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U.S. television news

Television news originally ran for 15 minutes a night. Today, 24 hour news cable channels include 2 channels of CNN, 1 channel of FOX News, and NBC's CNBC (business reporting) and MSNBC (general reporting).

Table of contents
1 Early History
2 Television News and Cable Television
3 Modern trends

Early History

Television news, regardless of the origin of transmission, began with Edward R. Murrow. Murrow was a radio news veteran at CBS, having reported live and on location at various locales during World War II. Murrow also pioneered the celebrity interview and the "face off" style interview (often with political figures), in which two or more interviewees respond to one another with the newsanchor(s) acting as moderator.

The half-hour network news segment that originally set the standard for television news in the pre-CNN era was the CBS Evening News with Walter Cronkite. Cronkite has won numerous Edward R. Murrow awards for journalistic excellence. The CBS Evening News with Walter Cronkite as anchor ran from April 16, 1962 until March 6, 1981.

Television News and Cable Television

The year 1980, which ironically enough was the year Walter Cronkite announced his plans to retire from CBS News, led to the next major innovation in television news: the creation of the Cable News Network, better known as CNN. CNN became the first 24-hour television news network and was a major cornerstone of the fledgling cable television industry.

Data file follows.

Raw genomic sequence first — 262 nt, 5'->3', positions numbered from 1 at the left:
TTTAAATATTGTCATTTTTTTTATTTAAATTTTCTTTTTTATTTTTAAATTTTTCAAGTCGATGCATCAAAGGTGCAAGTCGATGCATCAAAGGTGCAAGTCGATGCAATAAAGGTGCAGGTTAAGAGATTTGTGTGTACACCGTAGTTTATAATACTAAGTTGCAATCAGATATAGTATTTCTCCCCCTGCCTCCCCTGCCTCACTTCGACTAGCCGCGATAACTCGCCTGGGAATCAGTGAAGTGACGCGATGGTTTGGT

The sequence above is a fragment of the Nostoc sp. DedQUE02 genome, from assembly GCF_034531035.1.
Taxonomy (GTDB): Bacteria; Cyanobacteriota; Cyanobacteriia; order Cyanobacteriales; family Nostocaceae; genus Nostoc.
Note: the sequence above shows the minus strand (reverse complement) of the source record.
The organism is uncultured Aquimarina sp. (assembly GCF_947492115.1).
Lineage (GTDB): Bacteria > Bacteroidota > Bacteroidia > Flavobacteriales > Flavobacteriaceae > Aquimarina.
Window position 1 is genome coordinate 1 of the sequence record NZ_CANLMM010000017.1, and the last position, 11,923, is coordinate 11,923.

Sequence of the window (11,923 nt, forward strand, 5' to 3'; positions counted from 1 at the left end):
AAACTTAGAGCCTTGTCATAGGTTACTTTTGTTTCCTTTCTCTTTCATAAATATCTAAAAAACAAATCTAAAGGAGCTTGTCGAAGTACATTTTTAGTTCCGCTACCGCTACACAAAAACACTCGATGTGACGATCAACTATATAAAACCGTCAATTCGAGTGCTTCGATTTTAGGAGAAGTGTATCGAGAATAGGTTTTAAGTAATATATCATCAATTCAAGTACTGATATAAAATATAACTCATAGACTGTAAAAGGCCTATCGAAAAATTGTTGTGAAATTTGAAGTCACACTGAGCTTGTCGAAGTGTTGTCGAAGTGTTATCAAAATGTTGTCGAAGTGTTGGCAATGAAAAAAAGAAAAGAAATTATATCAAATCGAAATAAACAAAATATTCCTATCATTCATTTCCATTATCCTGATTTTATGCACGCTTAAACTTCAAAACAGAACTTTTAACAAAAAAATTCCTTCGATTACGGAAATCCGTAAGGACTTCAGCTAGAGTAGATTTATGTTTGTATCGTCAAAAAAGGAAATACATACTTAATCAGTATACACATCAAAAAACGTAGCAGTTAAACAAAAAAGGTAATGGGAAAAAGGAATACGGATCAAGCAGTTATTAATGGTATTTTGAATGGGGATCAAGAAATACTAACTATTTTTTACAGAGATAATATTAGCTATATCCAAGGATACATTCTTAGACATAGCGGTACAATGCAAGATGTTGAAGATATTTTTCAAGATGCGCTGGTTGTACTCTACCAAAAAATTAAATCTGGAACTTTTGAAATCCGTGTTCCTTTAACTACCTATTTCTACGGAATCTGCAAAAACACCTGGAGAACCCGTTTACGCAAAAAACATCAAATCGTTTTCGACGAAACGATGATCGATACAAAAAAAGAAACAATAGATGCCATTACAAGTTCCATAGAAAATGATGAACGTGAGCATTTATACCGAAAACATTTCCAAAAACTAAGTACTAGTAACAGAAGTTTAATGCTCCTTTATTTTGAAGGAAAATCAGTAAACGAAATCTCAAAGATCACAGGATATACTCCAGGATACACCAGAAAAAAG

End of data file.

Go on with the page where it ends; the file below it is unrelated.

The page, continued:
The rise of satellite communications also contributed to television news, not only because satellites were used by cable television networks, but also because they were an advancement in the sending of raw news satellite backhauls used to send unedited footage to broadcast news studios. Live events and satellite feeds were also naturally complementary in the race to deliver news faster and ahead of competing news organizations.

Modern trends

The current highest-rated news shows are the nightly half-hour world-news broadcasts at 6:30 PM Eastern, 5:30 PM Central on the broadcast-channels ABC, CBS, and NBC, featuring (respectively) Peter Jennings, Dan Rather, and Tom Brokaw as lead newsanchors.

Starting in the 1990s, regional television news networks such as Northwest Cable News, New England Cable News, and Texas Cable News became popular.